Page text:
It's Still Blago's World

One year after arrest, we're still living in it

Later this month, Rod Blagojevich will debate a Columbia College professor about the merits of the Elvis Presley film Viva Las Vegas.

If Blagojevich were still the governor, this would be charming.

But being an indicted ex-governor who actually really needs the $75 he'll reportedly get paid for the appearance, it smacks of pathetic desperation.

How far Blagojevich has fallen in the year since federal agents knocked on the door at his Ravenswood home to take him in. What followed was unimaginable. Not the wheels of the legal machinery, mind you, but who in their right mind would have thought Blagojevich's arrest - and subsequent impeachment and removal from office - would have turned him and his wife into pop culture stars?

Of course, the joke has been on the Blagos every step of the way, though Patti gained a measure of respect for acting the adult in a jungle of overgrown B-list children on I'm A Celebrity, Get Me Out Of Here! 

And Blagojevich's novel media strategy has worked in persuading some national commentators not familiar with the facts (we're talking about you, Geraldo Rivera) that the ex-gov is getting a raw deal. Blago has presumably gained a measure of sympathy from a nation of his peers as well -- by design.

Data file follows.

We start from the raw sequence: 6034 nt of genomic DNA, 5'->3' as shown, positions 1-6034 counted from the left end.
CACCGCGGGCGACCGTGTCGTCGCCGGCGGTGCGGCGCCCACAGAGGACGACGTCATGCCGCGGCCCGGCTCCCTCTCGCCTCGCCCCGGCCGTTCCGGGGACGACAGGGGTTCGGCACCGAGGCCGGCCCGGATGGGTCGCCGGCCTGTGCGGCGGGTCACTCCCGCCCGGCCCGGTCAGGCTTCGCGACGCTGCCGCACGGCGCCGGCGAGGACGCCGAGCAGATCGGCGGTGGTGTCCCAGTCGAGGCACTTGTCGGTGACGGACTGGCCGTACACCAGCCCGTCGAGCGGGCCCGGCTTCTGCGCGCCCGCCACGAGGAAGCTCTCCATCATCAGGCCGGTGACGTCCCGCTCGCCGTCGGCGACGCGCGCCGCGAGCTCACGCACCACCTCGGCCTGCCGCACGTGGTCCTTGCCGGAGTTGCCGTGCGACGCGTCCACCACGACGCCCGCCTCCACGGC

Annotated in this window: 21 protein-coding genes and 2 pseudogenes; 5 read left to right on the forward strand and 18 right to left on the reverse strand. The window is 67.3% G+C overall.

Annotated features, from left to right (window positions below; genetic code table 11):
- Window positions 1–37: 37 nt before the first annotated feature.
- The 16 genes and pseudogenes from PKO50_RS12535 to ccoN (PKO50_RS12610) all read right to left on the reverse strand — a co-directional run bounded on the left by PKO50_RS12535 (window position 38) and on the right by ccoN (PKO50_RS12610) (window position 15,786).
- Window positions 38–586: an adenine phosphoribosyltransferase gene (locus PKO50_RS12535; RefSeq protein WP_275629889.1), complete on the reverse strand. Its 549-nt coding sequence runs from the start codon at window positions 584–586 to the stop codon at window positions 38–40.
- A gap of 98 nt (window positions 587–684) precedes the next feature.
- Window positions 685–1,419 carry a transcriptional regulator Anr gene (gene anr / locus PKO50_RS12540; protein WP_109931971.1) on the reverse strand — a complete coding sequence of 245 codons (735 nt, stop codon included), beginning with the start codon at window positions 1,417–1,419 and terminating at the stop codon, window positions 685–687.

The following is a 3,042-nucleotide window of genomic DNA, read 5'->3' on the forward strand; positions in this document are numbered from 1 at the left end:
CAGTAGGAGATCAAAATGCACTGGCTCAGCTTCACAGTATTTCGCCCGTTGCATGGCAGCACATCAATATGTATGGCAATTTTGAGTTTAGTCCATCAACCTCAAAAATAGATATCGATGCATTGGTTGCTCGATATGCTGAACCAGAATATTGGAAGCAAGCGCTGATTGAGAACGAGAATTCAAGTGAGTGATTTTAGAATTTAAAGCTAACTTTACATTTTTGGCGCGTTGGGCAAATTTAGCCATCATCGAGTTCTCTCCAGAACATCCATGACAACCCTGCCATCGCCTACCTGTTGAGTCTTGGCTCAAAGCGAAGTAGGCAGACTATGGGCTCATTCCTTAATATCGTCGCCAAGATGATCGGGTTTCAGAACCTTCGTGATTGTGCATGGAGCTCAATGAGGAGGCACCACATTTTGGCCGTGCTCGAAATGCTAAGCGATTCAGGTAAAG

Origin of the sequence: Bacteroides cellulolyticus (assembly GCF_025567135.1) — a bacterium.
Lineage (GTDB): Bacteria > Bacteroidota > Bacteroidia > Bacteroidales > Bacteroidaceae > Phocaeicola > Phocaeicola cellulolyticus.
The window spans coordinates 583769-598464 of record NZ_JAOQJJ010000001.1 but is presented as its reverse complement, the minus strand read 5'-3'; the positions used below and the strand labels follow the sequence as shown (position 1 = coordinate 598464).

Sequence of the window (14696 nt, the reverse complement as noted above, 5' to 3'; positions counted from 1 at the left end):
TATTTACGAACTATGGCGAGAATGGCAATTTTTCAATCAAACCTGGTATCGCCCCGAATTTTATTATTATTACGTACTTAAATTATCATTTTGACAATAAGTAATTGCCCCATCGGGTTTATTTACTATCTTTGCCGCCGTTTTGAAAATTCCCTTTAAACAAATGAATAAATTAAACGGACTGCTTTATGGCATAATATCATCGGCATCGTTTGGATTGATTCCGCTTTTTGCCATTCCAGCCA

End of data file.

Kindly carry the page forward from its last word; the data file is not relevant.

But once he gets in a courtroom, the cold, hard truth will likely sink in and send Blago to prison.

And as much as Blago has played along with the jokes, there are real victims, none so much as his former law school roommate Chris Kelly, the gambling addict whom Blago put in charge of the state's gambling policy. Amid a host of problems, including an imminent prison date on charges unrelated to the Blago case and pressure from federal agents to flip on his old pal, Kelly swallowed a handful of pills and killed himself.

Blago continues to leave a trail of destruction behind. Our state's politics are still dominated by reacting to what Blago wrought.

Consider Roland Burris. Without Blago, he'd still be quietly scrambling for law clients instead of in a position to scuttle President Obama's health care proposal.

Consider the U.S. Senate race to fill Obama's old seat. If it were not for Blago's shenanigans, the Democratic primary field would likely be considerably stronger (possibly including U.S. Rep. Jesse Jackson Jr. or his congressional colleague Jan Schakowsky) than the one that might lose to Republican Mark Kirk.

Consider Gov. Pat Quinn, who is, well, the governor. That alone is astounding, but the truth is that without Blagojevich, Quinn doesn't come a million miles from winning a term on his own.

Blagojevich has also, in a roundabout way, exposed just how difficult reform is in Illinois. It takes more than Blago's hijinks, in other words, to change our corrupt political culture. How much more is a question that only House Speaker Mike Madigan can answer.

The saga isn't nearly over, either. Blagojevich's trial is scheduled to begin in June. So we'll spend half of 2010 talking about the upcoming trial, a few months living through it, and the rest of the year discussing what happened.

All indications are that things are just going to get weirder. Evidence stolen from his lawyers' office? The only thing that could make that better is a clown car speeding away from the scene.

And now Blago is playing the God Card. This is all just part of God's plan, Blago says.

Maybe so.

At this point, nothing is unbelievable.

Steve Rhodes is the proprietor of The Beachwood Reporter, a Chicago-centric news and culture review.

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